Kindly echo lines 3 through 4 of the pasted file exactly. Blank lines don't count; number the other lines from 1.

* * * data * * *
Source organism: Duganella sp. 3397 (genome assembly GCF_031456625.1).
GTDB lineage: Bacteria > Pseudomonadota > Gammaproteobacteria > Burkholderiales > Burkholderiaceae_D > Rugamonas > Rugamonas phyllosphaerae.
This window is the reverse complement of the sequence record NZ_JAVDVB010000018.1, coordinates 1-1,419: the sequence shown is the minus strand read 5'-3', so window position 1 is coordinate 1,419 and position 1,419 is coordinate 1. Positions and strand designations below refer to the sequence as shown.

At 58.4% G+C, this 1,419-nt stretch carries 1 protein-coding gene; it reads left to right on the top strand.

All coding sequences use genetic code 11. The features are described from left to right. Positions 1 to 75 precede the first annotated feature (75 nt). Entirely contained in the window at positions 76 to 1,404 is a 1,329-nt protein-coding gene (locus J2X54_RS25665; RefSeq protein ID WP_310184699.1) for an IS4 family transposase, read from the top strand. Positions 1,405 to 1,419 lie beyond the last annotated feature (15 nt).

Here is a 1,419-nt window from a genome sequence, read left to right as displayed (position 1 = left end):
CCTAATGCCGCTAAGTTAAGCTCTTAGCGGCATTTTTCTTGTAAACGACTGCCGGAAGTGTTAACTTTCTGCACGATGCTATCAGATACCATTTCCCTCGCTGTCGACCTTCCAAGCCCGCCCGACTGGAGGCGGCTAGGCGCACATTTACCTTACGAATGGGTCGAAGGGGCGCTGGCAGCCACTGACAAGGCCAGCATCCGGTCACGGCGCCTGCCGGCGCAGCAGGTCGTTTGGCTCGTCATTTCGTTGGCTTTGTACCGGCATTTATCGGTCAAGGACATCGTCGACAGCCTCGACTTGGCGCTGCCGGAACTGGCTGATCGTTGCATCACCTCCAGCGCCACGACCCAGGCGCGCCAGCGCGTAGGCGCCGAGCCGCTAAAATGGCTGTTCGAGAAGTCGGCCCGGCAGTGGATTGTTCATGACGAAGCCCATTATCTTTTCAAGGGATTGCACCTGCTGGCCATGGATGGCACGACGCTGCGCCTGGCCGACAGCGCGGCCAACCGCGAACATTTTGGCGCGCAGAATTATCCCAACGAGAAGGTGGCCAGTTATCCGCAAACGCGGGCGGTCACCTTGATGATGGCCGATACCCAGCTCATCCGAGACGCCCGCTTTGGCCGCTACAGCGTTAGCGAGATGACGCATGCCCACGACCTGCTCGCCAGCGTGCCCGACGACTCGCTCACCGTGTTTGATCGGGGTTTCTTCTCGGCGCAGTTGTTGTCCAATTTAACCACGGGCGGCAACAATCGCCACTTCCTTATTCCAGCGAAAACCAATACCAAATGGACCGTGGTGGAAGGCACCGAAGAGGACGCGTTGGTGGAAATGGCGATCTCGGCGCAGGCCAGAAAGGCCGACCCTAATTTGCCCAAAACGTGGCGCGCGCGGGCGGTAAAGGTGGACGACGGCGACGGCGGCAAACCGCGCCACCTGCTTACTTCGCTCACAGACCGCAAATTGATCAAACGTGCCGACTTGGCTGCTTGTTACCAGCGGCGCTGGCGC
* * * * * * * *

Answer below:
This window is the reverse complement of the sequence record NZ_JAVDVB010000018.1, coordinates 1-1,419: the sequence shown is the minus strand read 5'-3', so window position 1 is coordinate 1,419 and position 1,419 is coordinate 1. Positions and strand designations below refer to the sequence as shown.

At 58.4% G+C, this 1,419-nt stretch carries 1 protein-coding gene; it reads left to right on the top strand.